Copyrighted text as research data: a challenge for digital humanities
Electronic texts are increasingly important as a data source in linguistics and literary studies. The SwissCorpora project addresses the question: what are the legal implications of doing research on copyrighted texts?
To this end, a survey into the current use of electronic texts (i.e., corpora) was conducted in April 2013. Its results were used to construct six case studies that involve typical situations that researchers are confronted with. These case studies were subsequently assessed from a legal point of view and general guidelines for researchers were worked out; see menu to the left for details.
Overall conclusions of the project
Text-based research does not have a satisfactory legal environment in Switzerland today - crucial research data cannot be legally documented or shared. This runs counter to demands for transparency and open access in the sciences.
Swiss law does not provide exceptions for publicly funded research or fair use of copyrighted textual material, as U.S. and other copyright law does. Provisions of this sort are needed to legalize legitimate practices and strengthen Switzerland's position in the sciences.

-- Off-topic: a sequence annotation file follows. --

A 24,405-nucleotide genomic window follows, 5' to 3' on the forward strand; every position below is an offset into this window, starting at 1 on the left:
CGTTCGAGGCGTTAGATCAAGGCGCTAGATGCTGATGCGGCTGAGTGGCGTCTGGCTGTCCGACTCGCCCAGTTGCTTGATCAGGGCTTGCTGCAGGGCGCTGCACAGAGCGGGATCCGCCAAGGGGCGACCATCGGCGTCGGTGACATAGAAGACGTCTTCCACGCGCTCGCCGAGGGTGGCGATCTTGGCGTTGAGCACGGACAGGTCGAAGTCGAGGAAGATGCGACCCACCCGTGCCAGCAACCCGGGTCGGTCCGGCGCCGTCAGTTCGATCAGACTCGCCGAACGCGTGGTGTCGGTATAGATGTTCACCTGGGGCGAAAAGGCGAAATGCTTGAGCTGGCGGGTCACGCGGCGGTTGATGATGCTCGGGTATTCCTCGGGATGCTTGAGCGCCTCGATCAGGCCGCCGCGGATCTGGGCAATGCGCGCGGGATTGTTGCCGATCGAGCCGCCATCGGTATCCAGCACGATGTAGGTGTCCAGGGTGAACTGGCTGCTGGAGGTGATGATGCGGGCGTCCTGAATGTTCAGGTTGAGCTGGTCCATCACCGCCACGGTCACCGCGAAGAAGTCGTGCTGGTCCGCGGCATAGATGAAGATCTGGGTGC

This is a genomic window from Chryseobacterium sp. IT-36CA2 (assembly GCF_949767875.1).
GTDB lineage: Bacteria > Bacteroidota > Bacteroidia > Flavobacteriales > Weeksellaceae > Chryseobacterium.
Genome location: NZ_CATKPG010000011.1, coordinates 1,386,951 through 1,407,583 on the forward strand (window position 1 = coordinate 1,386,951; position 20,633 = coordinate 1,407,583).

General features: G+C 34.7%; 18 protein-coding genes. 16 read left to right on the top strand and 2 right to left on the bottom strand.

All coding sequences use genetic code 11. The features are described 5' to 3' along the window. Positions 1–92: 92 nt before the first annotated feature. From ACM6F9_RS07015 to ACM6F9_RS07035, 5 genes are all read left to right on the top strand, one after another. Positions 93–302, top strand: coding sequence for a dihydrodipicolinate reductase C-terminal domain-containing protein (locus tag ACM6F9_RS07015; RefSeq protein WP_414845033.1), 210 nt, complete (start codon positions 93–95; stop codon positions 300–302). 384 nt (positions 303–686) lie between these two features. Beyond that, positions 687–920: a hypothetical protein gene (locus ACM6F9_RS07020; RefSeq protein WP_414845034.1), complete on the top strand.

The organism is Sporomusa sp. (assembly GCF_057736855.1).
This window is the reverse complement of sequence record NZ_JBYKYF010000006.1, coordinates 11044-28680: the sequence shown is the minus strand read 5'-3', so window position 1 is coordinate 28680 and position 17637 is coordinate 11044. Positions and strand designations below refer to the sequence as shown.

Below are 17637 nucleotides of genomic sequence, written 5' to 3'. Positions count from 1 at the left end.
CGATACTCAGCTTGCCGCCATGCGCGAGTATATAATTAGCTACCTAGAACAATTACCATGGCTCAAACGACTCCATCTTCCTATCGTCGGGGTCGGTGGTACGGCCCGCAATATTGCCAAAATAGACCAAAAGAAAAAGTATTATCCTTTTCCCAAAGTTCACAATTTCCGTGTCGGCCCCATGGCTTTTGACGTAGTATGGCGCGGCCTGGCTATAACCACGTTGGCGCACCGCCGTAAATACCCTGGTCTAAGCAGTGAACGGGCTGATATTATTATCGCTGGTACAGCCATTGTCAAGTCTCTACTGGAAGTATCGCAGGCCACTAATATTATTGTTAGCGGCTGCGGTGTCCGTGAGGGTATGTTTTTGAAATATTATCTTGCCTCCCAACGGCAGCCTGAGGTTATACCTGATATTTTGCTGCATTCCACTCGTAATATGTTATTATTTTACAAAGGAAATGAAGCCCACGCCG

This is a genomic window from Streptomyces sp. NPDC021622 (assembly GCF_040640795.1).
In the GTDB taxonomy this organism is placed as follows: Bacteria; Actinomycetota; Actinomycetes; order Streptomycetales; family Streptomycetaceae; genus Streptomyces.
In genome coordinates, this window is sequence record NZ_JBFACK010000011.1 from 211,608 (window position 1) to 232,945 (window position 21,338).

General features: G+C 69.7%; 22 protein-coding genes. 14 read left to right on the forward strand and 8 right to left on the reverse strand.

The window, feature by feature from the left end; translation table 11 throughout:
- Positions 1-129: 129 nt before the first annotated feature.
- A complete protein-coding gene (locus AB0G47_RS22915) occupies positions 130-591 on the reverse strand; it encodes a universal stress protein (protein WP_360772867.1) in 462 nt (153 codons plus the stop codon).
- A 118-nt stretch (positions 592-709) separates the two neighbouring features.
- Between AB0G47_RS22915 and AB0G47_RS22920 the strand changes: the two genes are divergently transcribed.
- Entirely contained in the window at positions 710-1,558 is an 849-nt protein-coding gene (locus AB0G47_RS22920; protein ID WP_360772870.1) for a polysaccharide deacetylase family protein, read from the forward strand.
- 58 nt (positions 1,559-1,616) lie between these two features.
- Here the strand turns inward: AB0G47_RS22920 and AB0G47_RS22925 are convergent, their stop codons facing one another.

Summary of key legal issues:
- any digitalization, collection and annotation of copyrighted text is a potential legal problem as it results in a derived work infringing on the copyright for the original work
- for researchers working individually this infringement is admissable as "private use"
- but sharing such data with colleagues is admissable only for educational purposes, but not for research, not even if the data is only shared with a small circle of colleagues
- these problems remain even if the material was previously published on the web